Most pregnant women demonstrate a willingness to participate in Zika virus vaccine trials, with a desire to protect the baby as the most important decisional factor. This according to a new study that describes pregnant women’s attitudes toward Zika virus vaccine research participation, as well as perceived barriers to and facilitators of enrollment. 128 pregnant and recently postpartum women attending prenatal care at Massachusetts General Hospital completed surveys about their willingness to participate in 4 hypothetical Zika virus vaccine trials and their motivations for participation. Researchers found:
- 77% of women surveyed accepted participation in at least 1 hypothetical Zika virus vaccine trial.
- Women were significantly more likely to accept prospective enrollment in an inactivated vaccine trial vs a live-attenuated vaccine trial or a nucleic acid-based vaccine trial.
- A desire to protect the baby from Zika was the most important motivator for participation, as well as provider recommendation.
- Most women who declined participation would reconsider given evidence of safety in pregnancy.
Goldfarb IT, Jaffe E, James K, Drapkin Lyerly A. Pregnant women’s attitudes toward Zika virus vaccine trial participation. [Published online ahead of print September 27, 2018]. Vaccine. doi:10.1016/j.vaccine.2018.09.042.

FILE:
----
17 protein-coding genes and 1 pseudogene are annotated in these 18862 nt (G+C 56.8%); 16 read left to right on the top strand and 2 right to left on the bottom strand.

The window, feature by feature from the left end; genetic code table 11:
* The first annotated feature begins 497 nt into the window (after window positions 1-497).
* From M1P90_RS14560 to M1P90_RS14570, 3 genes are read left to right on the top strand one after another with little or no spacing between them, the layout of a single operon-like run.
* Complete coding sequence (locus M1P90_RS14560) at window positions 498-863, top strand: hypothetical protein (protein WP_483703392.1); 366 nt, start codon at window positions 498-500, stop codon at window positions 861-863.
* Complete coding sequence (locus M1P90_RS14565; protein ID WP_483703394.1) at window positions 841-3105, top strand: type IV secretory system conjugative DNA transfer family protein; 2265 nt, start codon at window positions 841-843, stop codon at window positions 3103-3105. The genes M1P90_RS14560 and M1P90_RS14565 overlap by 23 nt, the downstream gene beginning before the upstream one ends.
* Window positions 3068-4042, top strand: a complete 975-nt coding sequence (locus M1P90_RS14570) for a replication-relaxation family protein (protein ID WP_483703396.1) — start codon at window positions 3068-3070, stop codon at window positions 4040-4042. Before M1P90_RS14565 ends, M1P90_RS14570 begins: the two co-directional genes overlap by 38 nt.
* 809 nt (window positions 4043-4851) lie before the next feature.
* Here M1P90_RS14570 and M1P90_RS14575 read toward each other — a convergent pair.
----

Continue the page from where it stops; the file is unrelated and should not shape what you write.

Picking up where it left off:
Zika infections have been known to occur since the 1950s but have come to the attention of clinicians in the Western hemisphere over the last few years. The infection can cause profound malformations in children, including microcephaly and brain malformations. In January 2016, the CDC issued travel recommendations for pregnant women traveling to South America, Central America and certain countries in the Caribbean. Having a vaccine available, especially for pregnant women in endemic areas, would make a lot of sense. Before manufacturers would start doing studies to develop a vaccine it would make sense to query women if they would take the vaccine. This study tells us that a large percentage of women would be willing to take this vaccine if it could prevent harm in their child and had a good safety profile. It would be interesting to see how these results would differ from a population of women in Boston to more endemic areas. —John Russell, MD
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